Crash, Bang…Jin Shin Jyutsu to the Rescue, Part 2

Pennie Sempell writes an article about a motor vehicle accident she experienced in The Main Central Jin Shin Jyutsu Newsletter, issue Number 51, Winter 2006:


Crash, Bang…Jin Shin Jyutsu to the Rescue


The woman driving the other car came up to me as the medics put me on a stretcher. I felt no anger towards her then or now. She was in tears as she apologized. I said, “Peace be with us all.” And I meant it. In the ambulance, my blood pressure and heart rate were normal. The ER checked me over and found no internal bleeding or fractures. The doctor was very surprised, considering the impact.

Just as I was ready to be discharged, my right hand swelled up suddenly. They took me back for X-rays. The metacarpal bone on the right little finger side was fractured. My left thumb was badly sprained. My right hand had flown up and knocked off the rear view mirror. I was diagnosed with moderate, not severe, whiplash.

I received multiple Jin Shin Jyutsu sessions each week from my husband, Gerald, who has amazing jumper cables, and did self-help care daily. I had been splinted 3 weeks before I went to see a hand specialist. The doctor was disturbed that my right little finger SHARPLY “scissored” or crossed under the ring finger when I attempted to close my hand. He showed me on new X-rays how the bones had been dislodged in the accident (not picked up by ER) and were healing incorrectly. With a condition that he said would only worsen over time, I agreed to surgery. Surgery was scheduled in 4 days. The right hand would be opened up, the newly healed bone material surgically “broken” and reset with pins.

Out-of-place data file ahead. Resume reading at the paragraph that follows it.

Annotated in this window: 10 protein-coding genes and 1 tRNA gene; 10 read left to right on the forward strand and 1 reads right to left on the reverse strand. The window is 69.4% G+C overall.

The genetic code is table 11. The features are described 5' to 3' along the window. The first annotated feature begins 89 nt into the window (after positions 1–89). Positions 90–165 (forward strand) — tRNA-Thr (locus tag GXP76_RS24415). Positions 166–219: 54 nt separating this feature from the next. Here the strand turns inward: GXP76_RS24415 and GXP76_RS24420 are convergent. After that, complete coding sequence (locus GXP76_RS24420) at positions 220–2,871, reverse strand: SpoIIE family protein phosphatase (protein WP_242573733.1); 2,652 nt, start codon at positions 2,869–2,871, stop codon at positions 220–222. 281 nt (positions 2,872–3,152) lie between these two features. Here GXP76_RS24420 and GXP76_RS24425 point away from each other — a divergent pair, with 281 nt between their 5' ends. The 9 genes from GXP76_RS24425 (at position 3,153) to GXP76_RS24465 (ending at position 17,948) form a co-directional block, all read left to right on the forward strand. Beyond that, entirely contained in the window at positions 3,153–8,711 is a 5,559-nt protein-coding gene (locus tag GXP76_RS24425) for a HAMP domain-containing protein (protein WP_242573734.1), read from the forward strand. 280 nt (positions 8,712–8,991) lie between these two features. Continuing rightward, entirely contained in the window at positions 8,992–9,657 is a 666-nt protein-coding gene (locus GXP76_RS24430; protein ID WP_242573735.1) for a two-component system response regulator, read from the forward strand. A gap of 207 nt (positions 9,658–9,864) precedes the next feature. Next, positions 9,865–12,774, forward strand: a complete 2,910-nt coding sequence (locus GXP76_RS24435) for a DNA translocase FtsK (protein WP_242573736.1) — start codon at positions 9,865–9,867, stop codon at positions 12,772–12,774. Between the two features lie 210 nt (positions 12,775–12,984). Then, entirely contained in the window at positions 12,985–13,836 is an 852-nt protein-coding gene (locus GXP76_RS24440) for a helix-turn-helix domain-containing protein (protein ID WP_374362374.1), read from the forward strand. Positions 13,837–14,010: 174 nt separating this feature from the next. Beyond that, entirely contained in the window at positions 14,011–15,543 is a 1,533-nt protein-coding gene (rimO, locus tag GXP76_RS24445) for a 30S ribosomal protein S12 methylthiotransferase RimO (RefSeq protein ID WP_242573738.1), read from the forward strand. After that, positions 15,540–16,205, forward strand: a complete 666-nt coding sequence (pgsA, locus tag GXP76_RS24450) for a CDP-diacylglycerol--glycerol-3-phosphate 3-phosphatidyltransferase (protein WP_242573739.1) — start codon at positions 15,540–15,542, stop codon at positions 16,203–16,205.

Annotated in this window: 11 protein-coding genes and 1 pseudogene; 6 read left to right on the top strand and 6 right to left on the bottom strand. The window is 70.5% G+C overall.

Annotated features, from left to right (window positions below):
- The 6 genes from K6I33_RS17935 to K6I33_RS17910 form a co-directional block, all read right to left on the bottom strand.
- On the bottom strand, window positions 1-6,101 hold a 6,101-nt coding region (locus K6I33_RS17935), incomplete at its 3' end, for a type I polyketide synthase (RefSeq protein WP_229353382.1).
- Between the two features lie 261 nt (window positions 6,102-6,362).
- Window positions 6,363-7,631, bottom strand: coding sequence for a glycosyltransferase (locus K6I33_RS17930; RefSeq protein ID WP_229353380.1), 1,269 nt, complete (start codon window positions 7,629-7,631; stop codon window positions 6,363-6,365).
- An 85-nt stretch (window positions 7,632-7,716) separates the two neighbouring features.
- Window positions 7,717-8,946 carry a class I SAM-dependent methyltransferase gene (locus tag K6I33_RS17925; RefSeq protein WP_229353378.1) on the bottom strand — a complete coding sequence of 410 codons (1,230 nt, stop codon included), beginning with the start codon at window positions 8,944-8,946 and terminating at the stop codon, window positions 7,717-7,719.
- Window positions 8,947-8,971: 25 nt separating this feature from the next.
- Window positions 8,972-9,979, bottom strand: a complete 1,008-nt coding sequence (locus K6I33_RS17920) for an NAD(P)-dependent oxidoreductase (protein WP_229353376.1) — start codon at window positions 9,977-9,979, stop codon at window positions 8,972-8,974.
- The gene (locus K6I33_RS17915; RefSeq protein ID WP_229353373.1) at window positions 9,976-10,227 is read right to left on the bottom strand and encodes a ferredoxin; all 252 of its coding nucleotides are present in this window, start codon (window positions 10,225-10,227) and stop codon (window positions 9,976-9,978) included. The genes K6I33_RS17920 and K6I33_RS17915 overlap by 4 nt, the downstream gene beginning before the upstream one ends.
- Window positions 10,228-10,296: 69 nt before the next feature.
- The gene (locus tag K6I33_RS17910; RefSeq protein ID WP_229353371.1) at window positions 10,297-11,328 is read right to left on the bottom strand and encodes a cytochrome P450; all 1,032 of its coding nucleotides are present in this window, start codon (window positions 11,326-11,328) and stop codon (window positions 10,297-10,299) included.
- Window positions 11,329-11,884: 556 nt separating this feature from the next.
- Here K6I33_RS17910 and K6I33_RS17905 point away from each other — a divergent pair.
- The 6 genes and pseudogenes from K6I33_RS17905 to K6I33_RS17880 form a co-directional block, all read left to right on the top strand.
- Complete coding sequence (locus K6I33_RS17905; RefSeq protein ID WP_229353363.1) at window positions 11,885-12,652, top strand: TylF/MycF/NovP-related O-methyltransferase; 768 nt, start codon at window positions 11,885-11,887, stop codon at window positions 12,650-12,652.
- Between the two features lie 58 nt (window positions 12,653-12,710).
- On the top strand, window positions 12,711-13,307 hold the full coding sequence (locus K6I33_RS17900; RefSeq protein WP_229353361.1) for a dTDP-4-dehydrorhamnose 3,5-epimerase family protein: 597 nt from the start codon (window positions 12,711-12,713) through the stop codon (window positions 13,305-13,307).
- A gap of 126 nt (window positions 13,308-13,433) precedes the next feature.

The weekend before surgery, I increased my self-help and received daily sessions. The Heart, Mediator and Small Intestine Flows were frequent friends. I concentrated intently on my little finger “tracking” next to the ring finger, like a mother dolphin and her baby. Slowly, I exercised the fingers so that my little finger might track correctly, and not “scissor” under. I did this every hour for about 3 days. Hour by hour it improved, until the little finger moved almost perfectly.

At my insistence, the doctor squeezed me in for an appointment the day before surgery. I showed him what my fingers could do. He was shocked and said I had accomplished what would have been the “hoped-for” outcome of surgery. Surgery was cancelled.

My treatment team has included Jin Shin Jyutsu, physical therapy and hand therapy. My recovery has been excellent, with some adaptations for the mending right hand, such as decreasing the number of patients I would see each day (to reduce the number of hours that weight is on my right ulnar nerve). My sprained left thumb has done remarkably well with the increased “load” it has taken in jumper cabling.

I attribute the Jin Shin Jyutsu self-help, which I used on the sidewalk immediately after the crash, to nipping in the bud (as the saying goes) a myriad of spine problems and internal injury which could have resulted from such an impact, and to the good healing of my hands and spine. Before calling “911”, I thought first of Jin Shin Jyutsu. And how glad I am!

Thank you, Pennie.

Thank you, Mary.

Thank you, David.

Gassho, Namaste, Blessings

All issues of The Main Central Jin Shin Jyutsu Newsletter are available at


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